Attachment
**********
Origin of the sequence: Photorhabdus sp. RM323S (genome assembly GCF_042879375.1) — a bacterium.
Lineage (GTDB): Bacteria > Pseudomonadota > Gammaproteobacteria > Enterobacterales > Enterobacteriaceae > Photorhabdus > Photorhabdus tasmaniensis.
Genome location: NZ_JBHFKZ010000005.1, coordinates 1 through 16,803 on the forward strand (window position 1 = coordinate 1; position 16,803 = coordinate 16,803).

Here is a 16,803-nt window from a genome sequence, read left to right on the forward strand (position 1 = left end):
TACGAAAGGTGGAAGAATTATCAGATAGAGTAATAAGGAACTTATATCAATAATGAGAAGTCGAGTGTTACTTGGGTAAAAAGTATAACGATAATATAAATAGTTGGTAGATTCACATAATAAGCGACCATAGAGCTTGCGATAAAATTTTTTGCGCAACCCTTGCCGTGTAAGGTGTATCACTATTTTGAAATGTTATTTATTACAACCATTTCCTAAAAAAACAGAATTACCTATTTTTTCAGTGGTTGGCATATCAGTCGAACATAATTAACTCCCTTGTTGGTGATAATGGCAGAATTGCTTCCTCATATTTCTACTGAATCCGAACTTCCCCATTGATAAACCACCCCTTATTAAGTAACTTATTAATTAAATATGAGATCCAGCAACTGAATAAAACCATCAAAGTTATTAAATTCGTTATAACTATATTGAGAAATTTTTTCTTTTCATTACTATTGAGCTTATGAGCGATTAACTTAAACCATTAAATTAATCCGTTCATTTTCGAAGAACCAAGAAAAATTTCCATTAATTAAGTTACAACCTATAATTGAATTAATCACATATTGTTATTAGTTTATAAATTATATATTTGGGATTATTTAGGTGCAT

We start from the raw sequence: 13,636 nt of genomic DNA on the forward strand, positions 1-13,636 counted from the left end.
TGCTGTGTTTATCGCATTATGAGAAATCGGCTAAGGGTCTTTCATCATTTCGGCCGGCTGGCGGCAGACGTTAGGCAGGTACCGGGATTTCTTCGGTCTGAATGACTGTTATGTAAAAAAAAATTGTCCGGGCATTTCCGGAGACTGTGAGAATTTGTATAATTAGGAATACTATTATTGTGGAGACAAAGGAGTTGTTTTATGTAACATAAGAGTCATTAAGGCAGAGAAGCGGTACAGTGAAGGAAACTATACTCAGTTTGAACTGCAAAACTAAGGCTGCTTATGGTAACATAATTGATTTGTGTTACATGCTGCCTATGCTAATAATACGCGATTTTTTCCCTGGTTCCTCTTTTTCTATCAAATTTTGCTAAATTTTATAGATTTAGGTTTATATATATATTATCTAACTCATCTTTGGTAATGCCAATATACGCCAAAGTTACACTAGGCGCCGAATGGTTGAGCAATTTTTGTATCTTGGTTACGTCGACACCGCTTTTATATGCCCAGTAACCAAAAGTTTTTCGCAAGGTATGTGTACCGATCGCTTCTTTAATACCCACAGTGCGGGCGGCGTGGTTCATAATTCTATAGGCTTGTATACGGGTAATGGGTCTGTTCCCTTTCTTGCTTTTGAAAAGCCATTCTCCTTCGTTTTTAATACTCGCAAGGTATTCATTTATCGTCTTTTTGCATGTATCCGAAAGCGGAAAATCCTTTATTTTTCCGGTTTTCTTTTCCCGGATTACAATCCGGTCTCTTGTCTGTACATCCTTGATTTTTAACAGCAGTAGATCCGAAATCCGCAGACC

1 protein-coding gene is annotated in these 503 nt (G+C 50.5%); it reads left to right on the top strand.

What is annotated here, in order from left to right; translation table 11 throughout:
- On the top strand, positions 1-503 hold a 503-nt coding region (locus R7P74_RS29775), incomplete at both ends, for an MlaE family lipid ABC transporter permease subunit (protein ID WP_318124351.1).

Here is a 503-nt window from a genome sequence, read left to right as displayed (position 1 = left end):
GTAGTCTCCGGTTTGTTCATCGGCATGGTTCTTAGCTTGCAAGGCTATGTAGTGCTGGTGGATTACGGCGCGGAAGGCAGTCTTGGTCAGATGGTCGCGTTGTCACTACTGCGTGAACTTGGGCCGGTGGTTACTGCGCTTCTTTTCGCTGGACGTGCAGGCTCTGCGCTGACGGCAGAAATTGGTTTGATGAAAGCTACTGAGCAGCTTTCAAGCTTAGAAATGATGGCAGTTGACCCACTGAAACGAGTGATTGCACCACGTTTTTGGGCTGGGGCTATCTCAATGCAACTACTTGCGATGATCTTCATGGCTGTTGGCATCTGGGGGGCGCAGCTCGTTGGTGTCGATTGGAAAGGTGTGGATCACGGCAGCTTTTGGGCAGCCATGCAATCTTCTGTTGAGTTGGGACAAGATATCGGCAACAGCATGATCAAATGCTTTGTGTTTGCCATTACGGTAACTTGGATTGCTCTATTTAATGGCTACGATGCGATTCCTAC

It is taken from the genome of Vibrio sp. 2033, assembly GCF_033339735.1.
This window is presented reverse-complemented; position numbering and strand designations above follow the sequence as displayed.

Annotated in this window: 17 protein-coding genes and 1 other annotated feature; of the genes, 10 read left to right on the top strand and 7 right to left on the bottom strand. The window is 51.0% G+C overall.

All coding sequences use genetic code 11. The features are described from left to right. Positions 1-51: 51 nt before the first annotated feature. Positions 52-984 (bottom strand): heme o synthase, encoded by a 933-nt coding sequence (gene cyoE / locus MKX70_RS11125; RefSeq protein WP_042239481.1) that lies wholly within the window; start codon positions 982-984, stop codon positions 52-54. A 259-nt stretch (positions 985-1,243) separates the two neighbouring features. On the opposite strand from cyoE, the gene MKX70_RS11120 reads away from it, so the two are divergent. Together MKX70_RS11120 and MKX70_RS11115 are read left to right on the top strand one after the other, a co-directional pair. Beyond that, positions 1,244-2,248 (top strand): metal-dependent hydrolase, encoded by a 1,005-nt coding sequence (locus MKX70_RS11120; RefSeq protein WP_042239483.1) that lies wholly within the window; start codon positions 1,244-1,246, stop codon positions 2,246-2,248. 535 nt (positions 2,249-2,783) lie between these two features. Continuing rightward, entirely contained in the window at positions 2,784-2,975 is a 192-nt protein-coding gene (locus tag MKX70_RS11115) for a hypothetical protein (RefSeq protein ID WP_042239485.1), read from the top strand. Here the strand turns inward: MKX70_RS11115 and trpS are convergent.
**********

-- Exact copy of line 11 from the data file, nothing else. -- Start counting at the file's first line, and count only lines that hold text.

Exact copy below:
Here is a 503-nt window from a genome sequence, read left to right as displayed (position 1 = left end):